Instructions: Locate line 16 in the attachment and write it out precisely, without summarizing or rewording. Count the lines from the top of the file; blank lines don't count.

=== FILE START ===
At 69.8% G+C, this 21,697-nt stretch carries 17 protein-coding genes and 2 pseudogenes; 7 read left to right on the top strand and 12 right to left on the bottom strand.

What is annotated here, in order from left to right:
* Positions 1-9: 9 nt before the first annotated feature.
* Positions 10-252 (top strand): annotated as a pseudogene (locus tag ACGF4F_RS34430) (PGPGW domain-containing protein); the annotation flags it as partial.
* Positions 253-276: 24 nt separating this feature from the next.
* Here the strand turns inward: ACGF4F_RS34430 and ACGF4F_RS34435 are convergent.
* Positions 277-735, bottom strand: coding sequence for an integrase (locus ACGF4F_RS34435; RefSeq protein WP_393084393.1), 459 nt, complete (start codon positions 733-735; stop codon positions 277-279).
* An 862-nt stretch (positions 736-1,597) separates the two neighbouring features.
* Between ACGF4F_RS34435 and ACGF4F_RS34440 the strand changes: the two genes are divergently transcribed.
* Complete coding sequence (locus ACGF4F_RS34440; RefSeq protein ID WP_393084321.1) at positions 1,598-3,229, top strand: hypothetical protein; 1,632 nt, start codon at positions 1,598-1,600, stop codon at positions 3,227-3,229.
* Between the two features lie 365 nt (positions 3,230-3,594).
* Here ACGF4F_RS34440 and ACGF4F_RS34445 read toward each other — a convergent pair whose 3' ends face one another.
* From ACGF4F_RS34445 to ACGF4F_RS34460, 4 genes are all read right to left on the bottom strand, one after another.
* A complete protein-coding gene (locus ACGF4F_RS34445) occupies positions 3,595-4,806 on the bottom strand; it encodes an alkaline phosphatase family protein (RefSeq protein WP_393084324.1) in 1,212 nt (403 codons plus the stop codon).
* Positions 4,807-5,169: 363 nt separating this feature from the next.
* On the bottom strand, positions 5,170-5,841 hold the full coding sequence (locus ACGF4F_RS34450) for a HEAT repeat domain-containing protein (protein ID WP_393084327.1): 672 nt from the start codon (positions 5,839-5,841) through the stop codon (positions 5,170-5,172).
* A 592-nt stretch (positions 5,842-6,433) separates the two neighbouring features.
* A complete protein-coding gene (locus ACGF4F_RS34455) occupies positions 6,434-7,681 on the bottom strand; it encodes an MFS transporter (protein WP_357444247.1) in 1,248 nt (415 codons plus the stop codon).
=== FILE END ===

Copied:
* On the bottom strand, positions 5,170-5,841 hold the full coding sequence (locus ACGF4F_RS34450) for a HEAT repeat domain-containing protein (protein ID WP_393084327.1): 672 nt from the start codon (positions 5,839-5,841) through the stop codon (positions 5,170-5,172).